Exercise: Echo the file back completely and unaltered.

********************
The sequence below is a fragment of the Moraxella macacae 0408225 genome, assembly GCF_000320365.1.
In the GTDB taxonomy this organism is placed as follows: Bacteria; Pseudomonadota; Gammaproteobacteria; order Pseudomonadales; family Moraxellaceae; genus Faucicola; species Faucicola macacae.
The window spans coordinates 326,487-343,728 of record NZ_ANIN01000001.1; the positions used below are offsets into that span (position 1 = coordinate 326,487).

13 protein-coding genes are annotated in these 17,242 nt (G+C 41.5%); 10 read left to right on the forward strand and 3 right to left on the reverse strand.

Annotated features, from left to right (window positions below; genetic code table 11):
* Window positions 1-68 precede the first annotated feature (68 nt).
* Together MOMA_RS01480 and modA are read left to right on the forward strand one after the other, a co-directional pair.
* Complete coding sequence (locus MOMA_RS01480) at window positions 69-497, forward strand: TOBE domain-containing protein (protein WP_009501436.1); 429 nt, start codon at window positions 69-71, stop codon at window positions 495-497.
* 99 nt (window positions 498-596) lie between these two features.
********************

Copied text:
The sequence below is a fragment of the Moraxella macacae 0408225 genome, assembly GCF_000320365.1.
In the GTDB taxonomy this organism is placed as follows: Bacteria; Pseudomonadota; Gammaproteobacteria; order Pseudomonadales; family Moraxellaceae; genus Faucicola; species Faucicola macacae.
The window spans coordinates 326,487-343,728 of record NZ_ANIN01000001.1; the positions used below are offsets into that span (position 1 = coordinate 326,487).

13 protein-coding genes are annotated in these 17,242 nt (G+C 41.5%); 10 read left to right on the forward strand and 3 right to left on the reverse strand.

Annotated features, from left to right (window positions below; genetic code table 11):
* Window positions 1-68 precede the first annotated feature (68 nt).
* Together MOMA_RS01480 and modA are read left to right on the forward strand one after the other, a co-directional pair.
* Complete coding sequence (locus MOMA_RS01480) at window positions 69-497, forward strand: TOBE domain-containing protein (protein WP_009501436.1); 429 nt, start codon at window positions 69-71, stop codon at window positions 495-497.
* 99 nt (window positions 498-596) lie between these two features.